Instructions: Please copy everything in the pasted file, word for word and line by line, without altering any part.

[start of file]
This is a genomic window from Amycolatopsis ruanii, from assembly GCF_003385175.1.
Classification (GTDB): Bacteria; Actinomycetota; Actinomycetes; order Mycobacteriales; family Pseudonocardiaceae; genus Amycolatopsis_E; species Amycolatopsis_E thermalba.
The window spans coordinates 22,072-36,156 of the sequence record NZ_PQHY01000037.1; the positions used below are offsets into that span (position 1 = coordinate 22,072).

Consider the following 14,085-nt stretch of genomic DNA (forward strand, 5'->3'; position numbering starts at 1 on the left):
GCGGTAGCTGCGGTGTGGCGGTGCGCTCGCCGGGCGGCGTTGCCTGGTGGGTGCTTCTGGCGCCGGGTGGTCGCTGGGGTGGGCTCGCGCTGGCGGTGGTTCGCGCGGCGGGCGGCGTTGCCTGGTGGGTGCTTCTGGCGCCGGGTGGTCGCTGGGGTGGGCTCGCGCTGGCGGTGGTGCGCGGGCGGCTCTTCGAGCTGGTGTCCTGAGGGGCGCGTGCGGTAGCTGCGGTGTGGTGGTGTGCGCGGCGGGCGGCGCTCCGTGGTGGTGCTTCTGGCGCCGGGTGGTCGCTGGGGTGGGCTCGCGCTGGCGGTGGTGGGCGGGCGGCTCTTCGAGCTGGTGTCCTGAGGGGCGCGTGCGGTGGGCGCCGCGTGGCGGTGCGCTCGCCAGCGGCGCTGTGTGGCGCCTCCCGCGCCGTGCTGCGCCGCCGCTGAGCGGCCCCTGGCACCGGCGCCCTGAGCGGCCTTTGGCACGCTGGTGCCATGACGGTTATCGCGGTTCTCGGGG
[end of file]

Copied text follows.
This is a genomic window from Amycolatopsis ruanii, from assembly GCF_003385175.1.
Classification (GTDB): Bacteria; Actinomycetota; Actinomycetes; order Mycobacteriales; family Pseudonocardiaceae; genus Amycolatopsis_E; species Amycolatopsis_E thermalba.
The window spans coordinates 22,072-36,156 of the sequence record NZ_PQHY01000037.1; the positions used below are offsets into that span (position 1 = coordinate 22,072).

Consider the following 14,085-nt stretch of genomic DNA (forward strand, 5'->3'; position numbering starts at 1 on the left):
GCGGTAGCTGCGGTGTGGCGGTGCGCTCGCCGGGCGGCGTTGCCTGGTGGGTGCTTCTGGCGCCGGGTGGTCGCTGGGGTGGGCTCGCGCTGGCGGTGGTTCGCGCGGCGGGCGGCGTTGCCTGGTGGGTGCTTCTGGCGCCGGGTGGTCGCTGGGGTGGGCTCGCGCTGGCGGTGGTGCGCGGGCGGCTCTTCGAGCTGGTGTCCTGAGGGGCGCGTGCGGTAGCTGCGGTGTGGTGGTGTGCGCGGCGGGCGGCGCTCCGTGGTGGTGCTTCTGGCGCCGGGTGGTCGCTGGGGTGGGCTCGCGCTGGCGGTGGTGGGCGGGCGGCTCTTCGAGCTGGTGTCCTGAGGGGCGCGTGCGGTGGGCGCCGCGTGGCGGTGCGCTCGCCAGCGGCGCTGTGTGGCGCCTCCCGCGCCGTGCTGCGCCGCCGCTGAGCGGCCCCTGGCACCGGCGCCCTGAGCGGCCTTTGGCACGCTGGTGCCATGACGGTTATCGCGGTTCTCGGGG